Presentation is loading. Please wait.

Presentation is loading. Please wait.

Water resources in karst and quarrying impacts Prof. David Gillieson Earth & Environmental Sciences James Cook University Cairns, Australia.

Similar presentations


Presentation on theme: "Water resources in karst and quarrying impacts Prof. David Gillieson Earth & Environmental Sciences James Cook University Cairns, Australia."— Presentation transcript:

1 Water resources in karst and quarrying impacts Prof. David Gillieson Earth & Environmental Sciences James Cook University Cairns, Australia

2 Outline of talk Karst hydrological zones and the epikarst Limestone mining for cement Quarrying impacts and rehabilitation Expect the unexpected!

3 Zonation of karst aquifers Diagram by Ken Grimes, Regolith Mapping P/L

4 Porosity types and karst aquifer properties Primary porosity Secondary porosity Conduit porosity ComponentsPore spaces Vughs Linked joints and fractures Open channels and pipes Flow regimeLaminarLaminar to just turbulent Turbulent Governing lawDarcyHagen- Poseuille Darcy- Weisbach Response to input water Slow <1mm/day Moderate 1-10 metres/day Rapid 100s of metres/day Gillieson D 1996 Caves: Processes, Development, Management, Blackwells

5 Clearwater Cave, Sarawak – 135km long Karst is a triple porosity aquifer! conduits 100s of metres/day fissures 10s of metres/daypore spaces mm/day

6 Epikarst- the karst engine house Close relations between vegetation soils microbiota epikarst fissures solution processes and drainage Gillieson D 1996 Caves: Processes, Development, Management, Blackwells

7 Epikarst depth & zonation

8 Epikarst storage and transmission The epikarst or subcutaneous zone is located at the top of the aerated or vadose zone From the epikarst, water percolates downwards and delivers slow recharge to the phreatic zone Epikarst storage can buffer the effects of rainfall events on water percolation

9 Karst groundwater fragility of karst environments evidenced by karst groundwater systems extremely important water supplies - about 25% of the global population is supplied largely or entirely by karst waters but whose quality is VERY susceptible to degradation

10 What goes down, must come up... rapid transport of pollutants in cave conduits main problems are turbidity and sewage also herbicides (Atrazine) and pesticides (Metamidophos)

11 Mining and quarrying Limestone widely used for building stone, cement manufacture, agricultural lime, industrial flux and toothpaste Caves may be totally quarried away Local pollution of groundwater Rehabilitation costly and slow

12 Mining for cement Top graph is % change in use Lower graph is volume of limestone quarried for cement

13 Limestone quarry rehabilitation Benders Quarry, Lune River, Tasmania Quarry operating in World Heritage Area for 40 years Operations affecting WH values, especially in large cave underlying quarry Commonwealth closed quarry and funded rehabilitation and monitoring Joint project with Tasmanian Parks & Wildlife Service

14 Exit Cave Tasmanian WHA Cave is 25km long with extensive glowworm colonies and other rare invertebrates Extensive dye tracing using Rhodamine WT Proved connection between quarry drainage and Eastern Passage of Exit Cave Monitoring sites established with water quality probes and dataloggers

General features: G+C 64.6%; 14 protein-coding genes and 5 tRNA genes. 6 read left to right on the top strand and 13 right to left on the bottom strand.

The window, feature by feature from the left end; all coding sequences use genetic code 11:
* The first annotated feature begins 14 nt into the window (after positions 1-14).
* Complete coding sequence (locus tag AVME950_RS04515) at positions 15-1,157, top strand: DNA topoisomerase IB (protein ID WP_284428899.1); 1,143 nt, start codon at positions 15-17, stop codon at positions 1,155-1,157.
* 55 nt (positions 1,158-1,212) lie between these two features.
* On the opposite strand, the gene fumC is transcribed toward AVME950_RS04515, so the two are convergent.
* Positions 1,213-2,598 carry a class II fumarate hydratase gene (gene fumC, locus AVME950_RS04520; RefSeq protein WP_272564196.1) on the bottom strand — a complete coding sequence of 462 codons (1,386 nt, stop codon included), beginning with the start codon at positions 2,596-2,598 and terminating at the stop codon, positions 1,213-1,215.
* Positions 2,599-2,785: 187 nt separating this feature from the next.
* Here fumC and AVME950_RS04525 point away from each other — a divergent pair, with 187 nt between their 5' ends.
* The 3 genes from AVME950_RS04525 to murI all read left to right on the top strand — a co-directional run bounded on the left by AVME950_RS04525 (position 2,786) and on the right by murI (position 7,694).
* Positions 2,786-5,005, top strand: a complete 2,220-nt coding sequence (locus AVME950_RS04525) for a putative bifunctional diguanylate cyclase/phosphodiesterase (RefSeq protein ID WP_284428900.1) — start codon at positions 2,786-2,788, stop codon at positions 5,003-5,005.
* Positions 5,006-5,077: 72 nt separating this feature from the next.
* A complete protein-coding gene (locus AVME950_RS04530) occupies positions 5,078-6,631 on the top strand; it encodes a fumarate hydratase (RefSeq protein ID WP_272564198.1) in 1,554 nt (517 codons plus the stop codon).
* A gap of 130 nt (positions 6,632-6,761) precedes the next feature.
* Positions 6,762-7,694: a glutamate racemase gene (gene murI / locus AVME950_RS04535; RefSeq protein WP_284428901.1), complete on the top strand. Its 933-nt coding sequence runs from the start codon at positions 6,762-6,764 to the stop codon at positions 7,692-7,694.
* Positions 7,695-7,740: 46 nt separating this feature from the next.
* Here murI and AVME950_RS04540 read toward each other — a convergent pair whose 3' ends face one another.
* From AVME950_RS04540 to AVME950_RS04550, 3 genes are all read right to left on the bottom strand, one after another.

15 Quarrying impacts at Lune River, Tasmanian World Heritage Area Removal of cave passages and destruction of palaeokarst fills by quarrying Increased sedimentation of fine clays in caves underlying the quarry Recurrent turbidity in Eastern Passage and Exit Cave Creek Changes in pH, conductivity and sulphate ion concentrations in passages draining the quarry Re-solution of stalactites by acidified drainage waters Reduced densities of indicator species of hydrobiid snails (Fluvidona spec. nov.) in passages draining the quarry Gillieson & Houshold, In Drew & Hotzl eds. Karst Hydrogeology & Human Activities, Balkema

16 Dissolved sulphate (ppm) at Benders Quarry, Lune River, Tasmania

17 Rehabilitation strategy Restore the hydrology of the site by simulating the drainage characteristics of the unimpacted karst Reduce peak runoff by the creation of small internal drainage basins which simulate dolines Control sediment movement at source by the use of control structures and filters Establish a stable vegetation cover, preferably of perennial plants Reactivate the soil biology Monitor progress above and below ground

18 Quarry rehabilitation strategy

19 Detail of drainage control

20 Expect the unexpected in karst! "Nature to be commanded must be obeyed", Francis Bacon, Lord Chancellor of England, ('Essays' 1620) Karst surface and subsurface systems are integrated and this renders karst especially susceptible to human impacts Epikarst is of fundamental importance in the control of recharge. It stores and mixes water and redistributes recharge - and any pollution Conventional groundwater models should not be applied to karst for management purposes, because karst aquifers have triple porosity characteristics Best place to monitor the condition of karst is at the outflow spring, because spring outflows integrate the effects of all upstream activities


Download ppt "Water resources in karst and quarrying impacts Prof. David Gillieson Earth & Environmental Sciences James Cook University Cairns, Australia."

Similar presentations


Ads by Google